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  • The Pros and Cons of Property Investment

    Posted by Thomas Atkinson

    AFSL licenced within Australia

    FX Evolution co-founder Tyrone Abela’s contributes a fortnightly column in the Surf Coast Times called ‘The Beachside Trader’ and this week’s topic is ‘The Pros and Cons of Property Investment’

    Many people have made their fortune building a portfolio of quality investment properties.
    My focus in this article is investing in property to generate a return (both income and capital growth) and I will firstly distinguish between residential property (houses and apartments) and commercial property (office, retail, warehousing etc).
    Residential properties are traditionally the popular choice for property investors. However investors need to be mindful of key qualities such as location, property presentation and proximity to transport to attract quality tenants.
    When supply is high (as in the case of apartments) this can put downward pressure on rent (due to competition) and potentially reduce the return on your investment.
    Commercial properties have the advantage of longer-term leases which can be anywhere from 3 to 10 years, and generally all outgoings are paid by the tenant, which helps increase the rental yield for the investor.  As most commercial properties are fitted out by the tenant to suit their needs, they are more likely to stay longer which adds to the security of this type of investment, but it can be harder to find a new tenant once the property has been vacated.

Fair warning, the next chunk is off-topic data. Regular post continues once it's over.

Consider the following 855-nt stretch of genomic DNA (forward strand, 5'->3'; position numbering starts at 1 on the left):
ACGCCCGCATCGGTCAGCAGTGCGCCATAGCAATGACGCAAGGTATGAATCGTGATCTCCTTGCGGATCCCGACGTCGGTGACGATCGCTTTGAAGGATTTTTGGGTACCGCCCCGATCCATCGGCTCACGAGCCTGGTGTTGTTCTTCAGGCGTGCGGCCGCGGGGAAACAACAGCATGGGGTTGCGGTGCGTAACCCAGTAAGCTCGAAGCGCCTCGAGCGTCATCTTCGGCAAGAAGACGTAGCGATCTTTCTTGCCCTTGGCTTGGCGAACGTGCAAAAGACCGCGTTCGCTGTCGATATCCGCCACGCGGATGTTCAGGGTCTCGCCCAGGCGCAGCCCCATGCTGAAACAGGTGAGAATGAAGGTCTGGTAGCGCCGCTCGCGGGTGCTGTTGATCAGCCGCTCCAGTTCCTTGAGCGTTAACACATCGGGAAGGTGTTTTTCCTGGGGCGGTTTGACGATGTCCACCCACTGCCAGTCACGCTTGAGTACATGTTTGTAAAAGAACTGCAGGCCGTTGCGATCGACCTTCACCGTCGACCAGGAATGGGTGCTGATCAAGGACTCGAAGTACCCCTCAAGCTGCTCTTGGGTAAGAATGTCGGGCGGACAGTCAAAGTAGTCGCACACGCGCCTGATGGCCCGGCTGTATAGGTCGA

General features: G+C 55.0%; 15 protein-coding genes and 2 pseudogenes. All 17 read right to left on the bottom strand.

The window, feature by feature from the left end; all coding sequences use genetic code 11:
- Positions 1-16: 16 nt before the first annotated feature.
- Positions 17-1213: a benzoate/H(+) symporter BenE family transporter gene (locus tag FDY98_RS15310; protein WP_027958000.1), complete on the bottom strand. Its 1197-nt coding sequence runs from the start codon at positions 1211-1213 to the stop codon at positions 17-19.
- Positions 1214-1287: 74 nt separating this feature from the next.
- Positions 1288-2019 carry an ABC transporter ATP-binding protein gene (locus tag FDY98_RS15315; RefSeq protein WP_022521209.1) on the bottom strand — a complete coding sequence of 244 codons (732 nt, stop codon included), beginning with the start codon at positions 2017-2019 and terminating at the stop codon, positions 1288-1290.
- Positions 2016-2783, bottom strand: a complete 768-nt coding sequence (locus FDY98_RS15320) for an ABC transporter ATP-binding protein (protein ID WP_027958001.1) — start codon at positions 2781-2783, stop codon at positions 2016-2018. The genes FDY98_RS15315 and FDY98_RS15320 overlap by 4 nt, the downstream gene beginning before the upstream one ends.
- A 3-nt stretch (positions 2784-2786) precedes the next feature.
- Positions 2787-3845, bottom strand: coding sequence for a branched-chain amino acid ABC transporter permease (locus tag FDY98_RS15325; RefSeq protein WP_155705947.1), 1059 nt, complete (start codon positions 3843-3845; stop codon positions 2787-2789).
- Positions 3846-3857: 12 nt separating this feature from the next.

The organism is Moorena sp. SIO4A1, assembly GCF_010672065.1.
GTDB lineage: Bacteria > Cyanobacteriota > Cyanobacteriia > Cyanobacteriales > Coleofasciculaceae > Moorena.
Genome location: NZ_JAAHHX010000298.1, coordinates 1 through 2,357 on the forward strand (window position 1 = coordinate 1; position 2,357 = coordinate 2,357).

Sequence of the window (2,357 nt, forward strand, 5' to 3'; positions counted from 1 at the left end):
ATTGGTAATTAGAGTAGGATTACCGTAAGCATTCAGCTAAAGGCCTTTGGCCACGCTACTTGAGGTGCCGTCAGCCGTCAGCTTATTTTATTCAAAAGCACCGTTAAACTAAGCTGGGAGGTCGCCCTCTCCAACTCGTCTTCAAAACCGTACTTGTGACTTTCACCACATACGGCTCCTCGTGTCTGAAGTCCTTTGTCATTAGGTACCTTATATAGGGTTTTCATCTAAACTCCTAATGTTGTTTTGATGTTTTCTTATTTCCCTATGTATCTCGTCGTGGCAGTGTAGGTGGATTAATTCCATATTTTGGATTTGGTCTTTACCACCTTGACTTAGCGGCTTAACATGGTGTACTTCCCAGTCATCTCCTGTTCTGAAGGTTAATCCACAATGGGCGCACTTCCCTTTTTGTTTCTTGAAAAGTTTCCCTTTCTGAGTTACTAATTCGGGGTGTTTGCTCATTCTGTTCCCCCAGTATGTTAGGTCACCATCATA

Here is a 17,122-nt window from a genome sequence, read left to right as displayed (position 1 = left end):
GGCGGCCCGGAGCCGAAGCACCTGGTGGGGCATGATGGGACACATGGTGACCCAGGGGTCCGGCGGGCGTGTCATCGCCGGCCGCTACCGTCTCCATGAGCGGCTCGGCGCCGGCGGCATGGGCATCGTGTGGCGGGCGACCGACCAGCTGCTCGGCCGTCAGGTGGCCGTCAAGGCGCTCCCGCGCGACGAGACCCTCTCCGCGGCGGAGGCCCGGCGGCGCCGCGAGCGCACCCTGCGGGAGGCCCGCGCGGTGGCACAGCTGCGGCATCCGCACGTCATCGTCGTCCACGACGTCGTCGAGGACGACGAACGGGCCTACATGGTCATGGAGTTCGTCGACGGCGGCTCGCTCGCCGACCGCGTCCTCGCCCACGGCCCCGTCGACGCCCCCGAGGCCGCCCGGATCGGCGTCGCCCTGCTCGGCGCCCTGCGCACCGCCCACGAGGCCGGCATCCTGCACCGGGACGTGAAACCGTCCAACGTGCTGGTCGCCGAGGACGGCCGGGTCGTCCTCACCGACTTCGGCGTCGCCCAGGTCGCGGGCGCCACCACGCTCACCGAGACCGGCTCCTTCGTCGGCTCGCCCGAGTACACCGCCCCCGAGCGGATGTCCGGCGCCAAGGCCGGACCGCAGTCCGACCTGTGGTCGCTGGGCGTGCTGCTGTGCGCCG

The Good

    The capital growth potential of properties purchased at the right time and in the right location can be significant – so do your research!  Quality tenants can ensure a reliable income throughout your investment period.
    Most property expenses can be offset against rental income for tax purposes, including interest on any loan used to buy the property.

    The Bad

    High entry and exit costs – expenses such as stamp duty, legal fees, and real estate agent fees make buying and selling property expensive.
    The market value of any property is dependant on supply and demand and disposing of an investment property at the right price can be tricky in a flooded or depressed market.  Periods where a property is not tenanted or is in need of ongoing repairs also needs to be factored in, as this can be difficult to forecast and can impact your return on investment.

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